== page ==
1 July, 2022

Redevelopment plan for Caboolture Showgrounds

AFTER a bumper 2022 Caboolture Show, the historic Caboolture Showgrounds is set to undergo a major redevelopment, with plans including a 5,000 seat auditorium and convention centre.

After hosting a successful show in 2022, the Caboolture Show Society has revealed its proposed 10-year plan, including a major redevelopment of the showgrounds to keep up with increasing demands on its facilities.
After hosting a successful show in 2022, the Caboolture Show Society has revealed its proposed 10-year plan, including a major redevelopment of the showgrounds to keep up with increasing demands on its facilities.

Marcus Shimbel, CEO of the Caboolture Show Society, said a new 10-year plan was now complete, and was adopted by the Society’s board, ready for implementation.

“We are about to renew the lease, and we have developed the 10-year plan to guide us into the future, it is an exciting time for the Show Society and the Showgrounds,” Mr Shimbel said.

“The plan still has to be approved by the Moreton Bay Regional Council, but we are working with the council on the approval process.”

While the plan offers plenty of detail for the future of the showgrounds, Mr Shimbel said it is also offers flexibility to account for changing circumstances.

“Covid-19 was a great example of the need for flexibility, it brought in significant changes and challenges to how we operate, I think we have come out the other side in good order, but it is a good reminder for the need to be adaptable in our future planning.”

While onsite camping is currently the biggest income stream for the showgrounds, Mr Shimbel said that is rapidly changing as more events are using the facilities.

“We have got a busy calendar for the rest of this year, and we are getting more bookings all the time, people are realising we offer a strong value proposition, and we are looking to capitalise on that position.

“We are already working with local businesses to utilise the showgrounds to support business, for example we have a caravan retailer who uses the grounds to hand over new caravans when they are delivered, but he also does driver training, so they are comfortable towing their new van, and as part of that, they stay for two nights while there are learning.”

Mr Shimbel said one of the biggest challenges is the age of some of the current buildings, and the cost of trying to maintain and update them to ensure they remain viable in the future.

“We have buildings of varying ages and types, and we fully acknowledge the history of the existing buildings, but they are not viable in the current era, there are issues of too much work is needed, the cost of upkeep, and upgrades for disability access, plus heating and cooling, they are a real challenge.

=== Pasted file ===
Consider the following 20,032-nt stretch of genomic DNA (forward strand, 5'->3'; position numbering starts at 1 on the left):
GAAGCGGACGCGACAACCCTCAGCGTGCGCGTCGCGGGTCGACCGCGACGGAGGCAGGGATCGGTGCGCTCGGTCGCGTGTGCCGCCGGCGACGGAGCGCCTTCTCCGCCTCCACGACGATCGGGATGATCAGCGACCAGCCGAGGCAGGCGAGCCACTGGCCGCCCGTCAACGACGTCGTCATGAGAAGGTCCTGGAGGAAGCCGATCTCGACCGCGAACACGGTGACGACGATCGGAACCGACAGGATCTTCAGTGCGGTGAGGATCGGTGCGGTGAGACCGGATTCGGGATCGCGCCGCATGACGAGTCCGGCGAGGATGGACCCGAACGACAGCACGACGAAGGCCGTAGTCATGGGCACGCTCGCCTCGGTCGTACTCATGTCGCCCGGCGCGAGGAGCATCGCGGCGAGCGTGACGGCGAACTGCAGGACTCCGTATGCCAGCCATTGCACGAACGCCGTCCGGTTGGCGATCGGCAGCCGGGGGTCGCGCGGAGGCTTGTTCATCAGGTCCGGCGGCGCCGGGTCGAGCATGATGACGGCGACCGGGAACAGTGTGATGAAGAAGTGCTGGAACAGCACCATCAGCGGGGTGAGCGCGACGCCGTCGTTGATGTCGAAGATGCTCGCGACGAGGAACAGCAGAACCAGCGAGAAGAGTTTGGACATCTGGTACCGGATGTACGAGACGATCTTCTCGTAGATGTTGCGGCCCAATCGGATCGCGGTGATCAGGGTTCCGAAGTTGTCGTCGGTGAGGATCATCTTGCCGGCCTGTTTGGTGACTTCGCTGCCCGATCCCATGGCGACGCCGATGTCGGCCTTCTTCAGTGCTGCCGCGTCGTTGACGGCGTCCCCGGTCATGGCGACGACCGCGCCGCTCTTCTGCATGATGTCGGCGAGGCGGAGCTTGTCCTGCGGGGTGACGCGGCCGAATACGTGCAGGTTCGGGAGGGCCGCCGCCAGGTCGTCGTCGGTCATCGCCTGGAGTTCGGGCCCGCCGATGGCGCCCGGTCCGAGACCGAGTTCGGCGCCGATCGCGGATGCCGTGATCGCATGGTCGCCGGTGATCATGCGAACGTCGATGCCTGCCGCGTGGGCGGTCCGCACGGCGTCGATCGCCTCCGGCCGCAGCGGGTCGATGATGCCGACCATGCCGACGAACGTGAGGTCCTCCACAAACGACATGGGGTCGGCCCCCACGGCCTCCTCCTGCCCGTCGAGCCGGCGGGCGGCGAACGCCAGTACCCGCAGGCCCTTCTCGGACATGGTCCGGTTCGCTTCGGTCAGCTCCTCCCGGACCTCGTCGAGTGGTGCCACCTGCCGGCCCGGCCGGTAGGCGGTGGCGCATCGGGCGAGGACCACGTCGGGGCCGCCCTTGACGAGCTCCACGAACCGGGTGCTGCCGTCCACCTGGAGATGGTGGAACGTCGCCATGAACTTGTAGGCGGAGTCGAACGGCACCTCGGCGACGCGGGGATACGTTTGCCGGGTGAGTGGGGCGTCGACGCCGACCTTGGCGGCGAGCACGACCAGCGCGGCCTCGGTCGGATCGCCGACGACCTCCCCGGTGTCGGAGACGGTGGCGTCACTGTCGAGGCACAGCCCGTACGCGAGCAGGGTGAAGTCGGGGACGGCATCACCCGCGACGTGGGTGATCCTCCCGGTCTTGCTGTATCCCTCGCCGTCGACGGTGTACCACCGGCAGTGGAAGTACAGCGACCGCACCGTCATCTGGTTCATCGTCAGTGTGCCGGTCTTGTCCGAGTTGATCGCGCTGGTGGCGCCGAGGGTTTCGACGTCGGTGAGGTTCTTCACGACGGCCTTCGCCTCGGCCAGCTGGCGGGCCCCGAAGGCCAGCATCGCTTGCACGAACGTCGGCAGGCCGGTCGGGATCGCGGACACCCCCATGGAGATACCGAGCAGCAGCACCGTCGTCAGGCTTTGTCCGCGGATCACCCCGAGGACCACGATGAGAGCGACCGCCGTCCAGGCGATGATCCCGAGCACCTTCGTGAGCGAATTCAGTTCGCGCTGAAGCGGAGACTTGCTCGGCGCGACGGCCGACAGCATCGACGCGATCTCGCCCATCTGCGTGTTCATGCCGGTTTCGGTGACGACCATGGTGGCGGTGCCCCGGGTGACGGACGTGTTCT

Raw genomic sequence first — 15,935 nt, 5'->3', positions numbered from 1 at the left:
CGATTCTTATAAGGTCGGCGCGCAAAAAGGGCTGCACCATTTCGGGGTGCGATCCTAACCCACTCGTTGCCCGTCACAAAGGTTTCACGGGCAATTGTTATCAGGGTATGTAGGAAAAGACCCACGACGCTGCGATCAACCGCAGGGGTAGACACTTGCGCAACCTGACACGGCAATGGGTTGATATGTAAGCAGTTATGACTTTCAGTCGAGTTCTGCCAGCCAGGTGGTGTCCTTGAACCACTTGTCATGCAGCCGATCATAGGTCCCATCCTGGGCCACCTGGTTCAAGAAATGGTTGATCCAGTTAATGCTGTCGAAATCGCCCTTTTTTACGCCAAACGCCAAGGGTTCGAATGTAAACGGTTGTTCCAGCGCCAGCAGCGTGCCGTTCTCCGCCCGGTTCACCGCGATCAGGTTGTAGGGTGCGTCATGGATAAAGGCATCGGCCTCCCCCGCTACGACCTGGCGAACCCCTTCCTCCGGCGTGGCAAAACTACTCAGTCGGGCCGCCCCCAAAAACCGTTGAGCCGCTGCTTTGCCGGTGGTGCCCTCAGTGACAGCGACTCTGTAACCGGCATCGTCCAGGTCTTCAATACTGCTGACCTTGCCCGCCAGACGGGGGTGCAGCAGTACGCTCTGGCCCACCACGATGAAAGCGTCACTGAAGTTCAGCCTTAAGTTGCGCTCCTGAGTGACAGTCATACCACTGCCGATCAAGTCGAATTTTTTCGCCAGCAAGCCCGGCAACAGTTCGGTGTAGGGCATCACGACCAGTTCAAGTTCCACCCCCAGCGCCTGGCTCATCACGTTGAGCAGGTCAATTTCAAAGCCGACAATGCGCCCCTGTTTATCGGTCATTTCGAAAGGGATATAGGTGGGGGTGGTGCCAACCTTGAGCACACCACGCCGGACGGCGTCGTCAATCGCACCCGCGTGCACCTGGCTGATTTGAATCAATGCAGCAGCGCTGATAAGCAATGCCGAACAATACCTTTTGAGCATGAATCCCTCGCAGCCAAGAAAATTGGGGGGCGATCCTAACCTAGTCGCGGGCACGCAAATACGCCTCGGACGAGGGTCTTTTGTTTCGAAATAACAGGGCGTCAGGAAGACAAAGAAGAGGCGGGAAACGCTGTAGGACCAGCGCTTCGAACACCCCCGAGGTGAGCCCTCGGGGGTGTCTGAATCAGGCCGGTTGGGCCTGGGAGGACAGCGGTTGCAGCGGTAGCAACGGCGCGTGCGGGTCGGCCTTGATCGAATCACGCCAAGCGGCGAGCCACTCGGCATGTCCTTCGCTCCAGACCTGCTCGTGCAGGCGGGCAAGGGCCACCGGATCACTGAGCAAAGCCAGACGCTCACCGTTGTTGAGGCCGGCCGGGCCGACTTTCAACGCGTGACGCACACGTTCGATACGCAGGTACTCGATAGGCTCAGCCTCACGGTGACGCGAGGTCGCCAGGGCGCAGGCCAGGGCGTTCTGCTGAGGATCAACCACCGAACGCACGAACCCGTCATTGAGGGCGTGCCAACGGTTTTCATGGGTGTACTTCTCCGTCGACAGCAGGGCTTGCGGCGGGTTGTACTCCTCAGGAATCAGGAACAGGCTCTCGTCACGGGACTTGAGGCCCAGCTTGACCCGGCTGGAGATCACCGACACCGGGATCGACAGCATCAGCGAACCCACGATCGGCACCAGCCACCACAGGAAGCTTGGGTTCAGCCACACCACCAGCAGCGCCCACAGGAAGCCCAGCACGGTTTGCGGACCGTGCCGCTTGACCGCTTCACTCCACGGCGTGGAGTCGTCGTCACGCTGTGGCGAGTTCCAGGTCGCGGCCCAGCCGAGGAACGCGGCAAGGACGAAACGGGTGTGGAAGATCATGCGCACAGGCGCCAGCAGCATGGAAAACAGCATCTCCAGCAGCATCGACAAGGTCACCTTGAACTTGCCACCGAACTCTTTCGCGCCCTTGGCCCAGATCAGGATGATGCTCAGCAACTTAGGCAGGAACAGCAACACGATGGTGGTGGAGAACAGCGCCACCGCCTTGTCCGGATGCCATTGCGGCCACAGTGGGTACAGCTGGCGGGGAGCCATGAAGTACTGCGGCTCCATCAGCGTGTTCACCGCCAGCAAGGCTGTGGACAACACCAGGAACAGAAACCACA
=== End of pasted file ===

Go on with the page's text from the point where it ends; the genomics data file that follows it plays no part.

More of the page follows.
“We would love to get more community groups in, but the buildings are not suitable for those uses in their current state.”

Instead, Mr Shimbel said the plan includes a major redevelopment that will replace the exisiting buildings with a new building, that will include references to the historic facilities.

“It is a five stage project, over the course of 10 years, we are looking at adding more revenue streams, and also upgrading the onsite camping and accommodation facilities.

“We are adding more powered sites, some on-site cabins, and a new camp kitchen, to give us more options to cater for a broader clientele.”

The cornerstone of the plan is the construction of a 5,000 seat auditorium and ‘mini’ convention centre, to make the area more attractive for shows, functions and events.

“We would be able to host trade shows, community groups, it would be configured so that multiple events can be held at the same time, or we can have a single large event using the whole space.

“It is very important to preserve the look and feel of the current show facilities in any redevelopment, it must be sympathetic to the historic nature of the showgrounds.

While the construction of the new convention centre would be a longer term project, Mr Shimbel said the weekend markets would continue to operate, and would eventually move indoors, making them an all-weather event.

“As the markets continue to grow in popularity they are stretching our current infrastructure to capacity, there is still some room for growth, but a new, purpose-built facility would future proof the showgrounds.”

The addition of the convention centre would also be a boost for the community, with Mr Shimbel keen to partner with training organisations to create employment and training opportunities.

“We would like to partner with RTOs (registered training organisations) to produce probably 18 full-time and 30 casual positions, and 80% of those jobs would be expected to be training positions, for example apprentice chefs and facilities management trainees.

“We already have approval to hire two trainees in grounds maintenance, as a pilot program.” 

Mr Shimbel said the flexible design of the proposed convention centre allows for it to be used in civil emergencies, as an evacuation centre, or even as a community vaccination hub if needed.

“Recent events have shown a need for a facility that can be quickly repurposed for crisis accommodation or even to create vaccination hubs to benefit the whole of the region.”

Work on the redevelopment would depend on the acceptance of the new plan by Moreton Bay Regional Council, with the majority of the work expected to be funded by grants from State and local governments.

“This a major redesign and redevelopment of the showgrounds, we are phasing it over 10 years, to allow us to access suitable funding, especially grants, we want it to be an orderly upgrade, so we can continue to function as we improve the facilities to meet the needs and wants of our community.”


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